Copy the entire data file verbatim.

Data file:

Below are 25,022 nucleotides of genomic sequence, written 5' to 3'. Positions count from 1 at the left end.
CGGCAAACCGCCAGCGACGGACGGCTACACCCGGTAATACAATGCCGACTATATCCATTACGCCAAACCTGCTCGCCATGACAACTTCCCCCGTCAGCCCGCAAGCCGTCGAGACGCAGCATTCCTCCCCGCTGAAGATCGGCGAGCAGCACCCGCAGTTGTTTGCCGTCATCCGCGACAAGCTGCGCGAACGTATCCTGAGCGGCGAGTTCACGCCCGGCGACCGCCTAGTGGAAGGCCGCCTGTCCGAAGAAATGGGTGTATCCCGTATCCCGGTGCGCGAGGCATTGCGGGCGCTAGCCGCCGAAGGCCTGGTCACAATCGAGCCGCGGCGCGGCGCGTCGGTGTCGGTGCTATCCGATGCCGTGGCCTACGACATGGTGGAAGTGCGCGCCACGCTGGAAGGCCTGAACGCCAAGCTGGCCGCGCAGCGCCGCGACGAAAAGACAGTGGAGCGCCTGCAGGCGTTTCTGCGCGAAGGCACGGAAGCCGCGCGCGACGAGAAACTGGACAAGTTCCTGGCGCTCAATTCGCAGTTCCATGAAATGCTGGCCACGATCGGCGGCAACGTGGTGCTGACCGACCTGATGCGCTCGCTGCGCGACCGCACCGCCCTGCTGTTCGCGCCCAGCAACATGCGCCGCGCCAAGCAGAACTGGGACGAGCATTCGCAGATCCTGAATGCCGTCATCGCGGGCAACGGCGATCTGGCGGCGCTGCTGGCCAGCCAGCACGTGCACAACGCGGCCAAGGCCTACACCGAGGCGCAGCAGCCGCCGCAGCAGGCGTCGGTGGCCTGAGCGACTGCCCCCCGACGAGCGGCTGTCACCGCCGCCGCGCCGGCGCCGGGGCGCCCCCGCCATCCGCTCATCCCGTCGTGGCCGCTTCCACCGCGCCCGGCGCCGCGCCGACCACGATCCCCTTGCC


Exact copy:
Below are 25,022 nucleotides of genomic sequence, written 5' to 3'. Positions count from 1 at the left end.
CGGCAAACCGCCAGCGACGGACGGCTACACCCGGTAATACAATGCCGACTATATCCATTACGCCAAACCTGCTCGCCATGACAACTTCCCCCGTCAGCCCGCAAGCCGTCGAGACGCAGCATTCCTCCCCGCTGAAGATCGGCGAGCAGCACCCGCAGTTGTTTGCCGTCATCCGCGACAAGCTGCGCGAACGTATCCTGAGCGGCGAGTTCACGCCCGGCGACCGCCTAGTGGAAGGCCGCCTGTCCGAAGAAATGGGTGTATCCCGTATCCCGGTGCGCGAGGCATTGCGGGCGCTAGCCGCCGAAGGCCTGGTCACAATCGAGCCGCGGCGCGGCGCGTCGGTGTCGGTGCTATCCGATGCCGTGGCCTACGACATGGTGGAAGTGCGCGCCACGCTGGAAGGCCTGAACGCCAAGCTGGCCGCGCAGCGCCGCGACGAAAAGACAGTGGAGCGCCTGCAGGCGTTTCTGCGCGAAGGCACGGAAGCCGCGCGCGACGAGAAACTGGACAAGTTCCTGGCGCTCAATTCGCAGTTCCATGAAATGCTGGCCACGATCGGCGGCAACGTGGTGCTGACCGACCTGATGCGCTCGCTGCGCGACCGCACCGCCCTGCTGTTCGCGCCCAGCAACATGCGCCGCGCCAAGCAGAACTGGGACGAGCATTCGCAGATCCTGAATGCCGTCATCGCGGGCAACGGCGATCTGGCGGCGCTGCTGGCCAGCCAGCACGTGCACAACGCGGCCAAGGCCTACACCGAGGCGCAGCAGCCGCCGCAGCAGGCGTCGGTGGCCTGAGCGACTGCCCCCCGACGAGCGGCTGTCACCGCCGCCGCGCCGGCGCCGGGGCGCCCCCGCCATCCGCTCATCCCGTCGTGGCCGCTTCCACCGCGCCCGGCGCCGCGCCGACCACGATCCCCTTGCC